I wasn't really hoping for lot's more than action, big explosions and very slick filming from this film, after all reuniting Tony Scott and Denzel Washington in an action thriller would give you pretty much that.
What I was hoping for though was more Man on Fire (Filmstalker review), which had more depth and intelligence to it than previous films, as well as retaining the Scott style and action.
Early on though the film began to surprise me, and its strong script pulled me in.
Before I leap into the review, once again, many thanks to the staff at Edinburgh's Ocean Terminal Vue Cinema for helping me with these reviews. Without their help you'd not see half of these reviews. So many thanks to them and I hope you all have a great Christmas and aren't having to do too many shifts over the holidays!
The film sees a terrible terrorist attack unite a clever ATF agent with a new and very secret team within the FBI. They have a new tool for solving major crime, a device that can show them what has happened through a specific window in the past. Agent Doug Carlin is invited to join their team for his knowledge and insight into the crime, to help them find where to look rather than when. Except something's not quite right.
The story is surprisingly strong, apart from one major workaround in the entire scenario which is easily overlooked, the whole premise works well and has been well thought through. I'll talk about that issue in a separate spoiler post.
Its how the story evolves through the twists and turns of a complex tale of time and alternate futures that is the strongest and most interesting part of the film. The cleverly handled turns were what kept me pulled in close, and had me second guessing in all the wrong directions, something I really love.
Washington isn't too stretched here, is he ever these days? He produces a really strong performance though, full of confusion and restrained emotion. Alongside him Val Kilmer feels heavily under used, but keeps up with Washington well.
Adam Goldberg plays the same character he always seems to, but again there's a little more depth and feeling behind him. Poor Paula Patton is restricted to the typical woman in distress role, and doesn't seem to be able to break out of the confines of the role.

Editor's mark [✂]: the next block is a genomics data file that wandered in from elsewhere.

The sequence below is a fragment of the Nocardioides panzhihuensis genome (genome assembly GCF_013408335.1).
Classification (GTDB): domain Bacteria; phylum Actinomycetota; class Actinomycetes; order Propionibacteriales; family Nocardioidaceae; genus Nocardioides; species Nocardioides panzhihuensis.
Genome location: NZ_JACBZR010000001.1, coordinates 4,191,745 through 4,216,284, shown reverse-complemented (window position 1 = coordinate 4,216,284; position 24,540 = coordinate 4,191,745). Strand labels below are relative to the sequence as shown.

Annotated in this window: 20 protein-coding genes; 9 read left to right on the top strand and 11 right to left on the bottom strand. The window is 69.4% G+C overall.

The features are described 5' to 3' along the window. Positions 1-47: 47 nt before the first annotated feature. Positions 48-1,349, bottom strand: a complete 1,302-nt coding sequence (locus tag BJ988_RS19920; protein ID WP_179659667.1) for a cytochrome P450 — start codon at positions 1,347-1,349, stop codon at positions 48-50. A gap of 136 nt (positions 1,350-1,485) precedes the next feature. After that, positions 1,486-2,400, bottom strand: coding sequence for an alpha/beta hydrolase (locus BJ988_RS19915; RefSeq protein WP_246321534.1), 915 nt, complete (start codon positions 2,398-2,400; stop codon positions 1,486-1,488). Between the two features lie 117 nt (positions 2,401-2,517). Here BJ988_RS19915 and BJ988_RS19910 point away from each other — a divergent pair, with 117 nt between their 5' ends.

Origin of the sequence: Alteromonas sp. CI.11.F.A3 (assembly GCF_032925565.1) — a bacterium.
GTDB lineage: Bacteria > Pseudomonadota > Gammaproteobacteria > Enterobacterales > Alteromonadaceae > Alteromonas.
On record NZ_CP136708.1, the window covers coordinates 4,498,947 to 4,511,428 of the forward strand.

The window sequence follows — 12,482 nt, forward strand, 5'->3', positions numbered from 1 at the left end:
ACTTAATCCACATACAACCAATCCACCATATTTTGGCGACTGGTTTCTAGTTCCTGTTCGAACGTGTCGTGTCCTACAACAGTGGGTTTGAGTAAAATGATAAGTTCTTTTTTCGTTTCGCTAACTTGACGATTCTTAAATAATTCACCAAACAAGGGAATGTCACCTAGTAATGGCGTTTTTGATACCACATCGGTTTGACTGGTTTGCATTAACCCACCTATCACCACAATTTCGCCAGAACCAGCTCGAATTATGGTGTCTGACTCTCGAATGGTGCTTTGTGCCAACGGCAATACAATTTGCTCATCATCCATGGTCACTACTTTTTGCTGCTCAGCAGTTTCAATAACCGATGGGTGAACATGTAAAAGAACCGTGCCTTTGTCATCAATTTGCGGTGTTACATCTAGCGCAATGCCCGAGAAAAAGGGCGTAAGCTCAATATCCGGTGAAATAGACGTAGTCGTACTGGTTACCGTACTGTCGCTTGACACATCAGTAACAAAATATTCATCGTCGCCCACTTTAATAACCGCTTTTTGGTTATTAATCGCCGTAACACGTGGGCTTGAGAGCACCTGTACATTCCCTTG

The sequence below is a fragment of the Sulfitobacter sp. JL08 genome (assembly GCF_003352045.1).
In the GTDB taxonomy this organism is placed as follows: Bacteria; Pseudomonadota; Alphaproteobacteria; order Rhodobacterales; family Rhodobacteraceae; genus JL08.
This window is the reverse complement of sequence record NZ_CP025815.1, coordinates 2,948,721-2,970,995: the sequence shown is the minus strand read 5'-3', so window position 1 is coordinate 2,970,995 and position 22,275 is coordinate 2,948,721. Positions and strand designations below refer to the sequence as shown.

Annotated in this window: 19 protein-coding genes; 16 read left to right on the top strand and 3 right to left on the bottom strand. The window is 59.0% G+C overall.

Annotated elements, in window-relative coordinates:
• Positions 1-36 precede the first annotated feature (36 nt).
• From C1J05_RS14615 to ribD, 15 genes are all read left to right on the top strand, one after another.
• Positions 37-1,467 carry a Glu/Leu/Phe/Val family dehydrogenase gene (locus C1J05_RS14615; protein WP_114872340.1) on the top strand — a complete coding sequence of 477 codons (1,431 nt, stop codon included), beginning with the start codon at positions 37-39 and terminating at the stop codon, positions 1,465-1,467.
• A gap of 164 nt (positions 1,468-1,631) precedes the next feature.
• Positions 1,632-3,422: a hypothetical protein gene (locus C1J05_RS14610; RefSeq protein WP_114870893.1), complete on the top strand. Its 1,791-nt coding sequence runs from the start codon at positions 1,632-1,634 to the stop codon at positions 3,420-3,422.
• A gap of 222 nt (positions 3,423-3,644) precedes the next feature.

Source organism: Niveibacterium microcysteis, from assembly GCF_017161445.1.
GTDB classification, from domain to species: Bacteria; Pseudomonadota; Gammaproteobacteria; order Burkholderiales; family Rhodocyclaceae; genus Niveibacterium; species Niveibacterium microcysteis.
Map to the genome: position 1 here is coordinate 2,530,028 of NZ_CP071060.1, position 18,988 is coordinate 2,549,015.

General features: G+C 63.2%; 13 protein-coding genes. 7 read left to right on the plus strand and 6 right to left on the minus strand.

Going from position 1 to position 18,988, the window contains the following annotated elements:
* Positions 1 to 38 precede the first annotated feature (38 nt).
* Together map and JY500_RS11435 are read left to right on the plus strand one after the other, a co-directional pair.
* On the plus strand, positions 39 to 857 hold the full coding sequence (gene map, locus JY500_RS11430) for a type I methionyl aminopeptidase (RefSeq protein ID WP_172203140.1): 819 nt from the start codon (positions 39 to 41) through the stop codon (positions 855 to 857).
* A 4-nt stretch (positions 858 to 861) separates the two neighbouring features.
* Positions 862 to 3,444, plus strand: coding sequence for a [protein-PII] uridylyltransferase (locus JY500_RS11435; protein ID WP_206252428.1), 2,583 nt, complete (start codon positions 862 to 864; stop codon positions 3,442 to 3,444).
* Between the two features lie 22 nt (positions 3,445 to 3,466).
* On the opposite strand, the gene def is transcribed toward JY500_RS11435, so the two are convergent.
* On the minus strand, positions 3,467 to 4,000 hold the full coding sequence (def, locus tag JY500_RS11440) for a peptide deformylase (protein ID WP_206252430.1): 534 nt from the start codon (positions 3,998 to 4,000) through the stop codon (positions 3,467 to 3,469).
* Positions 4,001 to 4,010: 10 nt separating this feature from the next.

The real shame in the talent line up is the lack of on screen time of James Caviezel When he is on screen he's very strong and plays a superb baddie, but there's just not enough of him or his delicious character.
So everything is looking really strong for the film. The tension is kept high, you're kept guessing throughout the film, the scripting is strong, and there's a realistic and very natural comic streak through it, just like real life dialogue.
The direction was, as always with the Scott brothers, slick, strong and constantly on the move both in scenes and between them. You're never left to brood or mull over a Scott film, you're always being pulled to the next moment. It's a great way to carry the audience through a film and pull them into the journey.
Yet there's an annoying zoom that's used a number of times when key information or a key moment appears. Look at this, it's important, focus on it for a moment and then zoom a few steps in again, just to highlight it. Thanks, it was already obvious, we don't need the cheat sheets...well, I don't!
Despite that moment my hopes were running high, my mind was working overtime and the script had me hooked. Then, in the last five minutes of the film, the screenwriters took a holiday and the director went partially blind and deaf.
They'd spent so much time building a strong thriller of a story, working through complex twists, building tension and keeping the time based plotline water tight (almost), that it was hard to believe they gave all this up minutes before the end. The climax of the film is ruined by stock and quite frankly stupid, series of slapstick moments. Up until this point I was thinking that this could be a four or a five.
I obviously can't talk about the specific moments here because it'll be packed with spoilers, suffice to say that it feels as though the writers have backed themselves into a corner and a series of quite impossible events happen that are so unbelievable and impossible that the two of us groaned audibly.
People narrowly escape certain death multiple times, guns don't fire, impossible feats occur, and it all just smells of laziness. It's especially bad because it's been so strong up until that point.
There's no redemption from the silliness either as this all continues to the final frame. The real sadness is that it blots out the ending and the power of the story. I can only pray there's a directors cut out there.
I think by now you have the understanding of just how bad the ending is to this film and how much of a cop out it is. Despite all the strong performances, slick action and superb writing and direction, these last five minutes really hurt the film and drop it from something clever back to action entertainment with nothing to think about.
Edinburgh's Ocean Terminal Vue Cinema
UK IMDB Film details
This is the first time I've seen this edit of the trailer, the one with the Brad Pitt voiceover at the beginning. Much like the Internet version I've seen but stronger and more binding of the story threads. This promises to be a very strong film.
This is still a strong trailer, despite seeing it so many times.
The Last King of Scotland
Fantastic. Again this is a new cut of the trailer and it looks so good I can't wait to see this film. I so wish I'd made it to the Inverness Film Festival to see it.
Same trailer, just as strong.